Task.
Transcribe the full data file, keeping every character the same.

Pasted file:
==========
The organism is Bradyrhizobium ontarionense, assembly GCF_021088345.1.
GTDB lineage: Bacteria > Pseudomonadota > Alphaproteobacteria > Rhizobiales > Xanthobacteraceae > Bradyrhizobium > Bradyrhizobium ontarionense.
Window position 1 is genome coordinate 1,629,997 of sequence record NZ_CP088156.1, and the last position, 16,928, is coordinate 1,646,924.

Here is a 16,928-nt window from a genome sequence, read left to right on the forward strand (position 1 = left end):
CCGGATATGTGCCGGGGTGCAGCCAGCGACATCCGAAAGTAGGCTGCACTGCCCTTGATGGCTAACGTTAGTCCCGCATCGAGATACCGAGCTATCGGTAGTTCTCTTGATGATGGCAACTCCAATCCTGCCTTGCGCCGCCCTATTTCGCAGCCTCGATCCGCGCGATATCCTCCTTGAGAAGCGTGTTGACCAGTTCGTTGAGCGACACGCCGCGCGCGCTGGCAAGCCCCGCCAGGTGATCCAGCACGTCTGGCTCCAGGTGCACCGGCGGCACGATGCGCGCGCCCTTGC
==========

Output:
The organism is Bradyrhizobium ontarionense, assembly GCF_021088345.1.
GTDB lineage: Bacteria > Pseudomonadota > Alphaproteobacteria > Rhizobiales > Xanthobacteraceae > Bradyrhizobium > Bradyrhizobium ontarionense.
Window position 1 is genome coordinate 1,629,997 of sequence record NZ_CP088156.1, and the last position, 16,928, is coordinate 1,646,924.

Here is a 16,928-nt window from a genome sequence, read left to right on the forward strand (position 1 = left end):
CCGGATATGTGCCGGGGTGCAGCCAGCGACATCCGAAAGTAGGCTGCACTGCCCTTGATGGCTAACGTTAGTCCCGCATCGAGATACCGAGCTATCGGTAGTTCTCTTGATGATGGCAACTCCAATCCTGCCTTGCGCCGCCCTATTTCGCAGCCTCGATCCGCGCGATATCCTCCTTGAGAAGCGTGTTGACCAGTTCGTTGAGCGACACGCCGCGCGCGCTGGCAAGCCCCGCCAGGTGATCCAGCACGTCTGGCTCCAGGTGCACCGGCGGCACGATGCGCGCGCCCTTGC